Dad is in his recliner, holding a mug of tea. I approach to greet him but it’s immediately clear that there is nothing familiar about me. His eyebrows arc in worried suspicion and when I say, “Dad, it’s me, your daughter, Mary!” he leans forward to get a better look. Alas, there is no flicker of recognition. His eyes squint, then widen, and Dad stares hollowly at me. I am a complete question mark to him.
Since Dad started to lose his memory, I’ve become a fastidious archivist of mine. I’m doing this with a fair dose of superstition, whistling past the graveyard as it were. Maybe if I recollect and chronicle my past, I won’t readily surrender these things in the future. Yet I’ve also read obsessively about Alzheimer’s and know that my rich card catalog of images and ideas can be seized and destroyed by this disease. There is no bulwark against that outcome.
I am a stranger to Dad now and my presence crashes into the quiet of his world. From across the living room, I spy him looking at a magazine of bird photographs, captivated by the cheerful goldfinches and cardinals. Thumbing carefully through the pages, he gazes at the photos calmly, almost contemplatively. Perhaps through images, I can cast out a line to Dad.
For Christmas, my daughter, Sara, had given her grandparents a stunning bound album containing photo highlights of her last year as a junior rider. Sara’s riding career had been a mystery to my parents, with neither one able to travel to see her. This album would be the link for them. I approached Dad quietly and asked if he wanted to look at some photos of horses.
We turned the heavy pages slowly, Dad’s eyes moving across the pictures with a spark of wonder. I pointed to Sara and said, “That’s your granddaughter,, Sara.” As if I had been speaking in another language to him, Dad gazed quizzically at me. It was too much information. I needed to just stick to turning the pages.
But I couldn’t stop myself from pointing out a photo from Medal finals. “Dad, this was at the Farm Show! Remember the Farm Show?” As a wrestling coach, my father had spent weeks of his life in Harrisburg for year-end tournaments and I grew up nimbly scaling the treacherous stairs of that arena, long before I knew that horses took center stage in October. Dad asked, “What’s the Farm Show?”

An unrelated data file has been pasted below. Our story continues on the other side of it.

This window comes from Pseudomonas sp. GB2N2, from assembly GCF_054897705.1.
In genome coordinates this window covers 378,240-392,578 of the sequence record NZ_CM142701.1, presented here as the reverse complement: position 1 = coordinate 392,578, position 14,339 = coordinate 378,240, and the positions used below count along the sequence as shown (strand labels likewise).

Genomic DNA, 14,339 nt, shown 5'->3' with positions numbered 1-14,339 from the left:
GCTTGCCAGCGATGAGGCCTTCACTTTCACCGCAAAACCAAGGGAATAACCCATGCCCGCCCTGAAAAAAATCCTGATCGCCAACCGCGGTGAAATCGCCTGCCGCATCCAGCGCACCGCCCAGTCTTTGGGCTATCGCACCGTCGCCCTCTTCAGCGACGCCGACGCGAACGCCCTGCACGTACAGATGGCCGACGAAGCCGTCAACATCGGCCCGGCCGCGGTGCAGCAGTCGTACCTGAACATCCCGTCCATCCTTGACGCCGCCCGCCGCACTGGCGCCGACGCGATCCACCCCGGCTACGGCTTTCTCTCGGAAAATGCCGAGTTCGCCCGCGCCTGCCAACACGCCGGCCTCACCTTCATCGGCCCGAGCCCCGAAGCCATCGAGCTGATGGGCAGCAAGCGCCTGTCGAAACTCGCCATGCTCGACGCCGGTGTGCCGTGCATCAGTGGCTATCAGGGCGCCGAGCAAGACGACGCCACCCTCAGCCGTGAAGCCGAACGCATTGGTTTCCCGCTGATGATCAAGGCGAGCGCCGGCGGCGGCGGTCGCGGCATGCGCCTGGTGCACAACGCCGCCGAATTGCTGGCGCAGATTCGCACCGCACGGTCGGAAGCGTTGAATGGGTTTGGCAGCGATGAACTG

• • •
My father lives in the same Pennsylvania farmhouse where his mother was born, the same home where five generations of his family before him lived and toiled. The memories are rich, deep, the very essence of this place. Indeed, we’ve discovered sepia tintypes of unsmiling forebears in hiding places beneath the broad pine floors, utensils and china dolls in the mud of the old walls. A crackled deed to the property from 1805 hangs in the dining room. The blood red wax seal and ornate, looping signatures from the quill pen of my long-ago relatives finalize the transaction. We have been here for a very long time. And this is where Dad will spend his final days. Even if he cannot recall his daughter’s face or his son’s name, this home is in his bones. His life lived amongst the fields outside–fields where he galloped freely on Cocoa.
As silence overtakes my father’s world, no one can fathom what he feels or knows. My deepest hope is that somewhere in that thicket of his memories, Dad can recall the taste of a wind-whipped summer’s afternoon so long ago. A man and his horse – or, more aptly – a horse and his man, galloping with abandon along a stand of tall trees. Faster and faster.
Mary Woods lives in the heart of Northern Westchester horse country. When she’s not handling administration duties for a Montessori school, she is ringside, cheering on her daughter, Sara McCloskey, and lots of other equestrian friends. Her father, Bill Woods, passed away on March 21, 2019. Bill’s love for all animals is shared by every member of his family.
The inaugural $2500 Equestrian Voices Creative Writing Contest celebrated stories written by and for horse lovers from all over the world. We were inundated with amazing narratives about triumph, loss and the deep emotional experience that is being with an amazing horse. To learn more about the 2019 contest, visit theplaidhorse.com/write.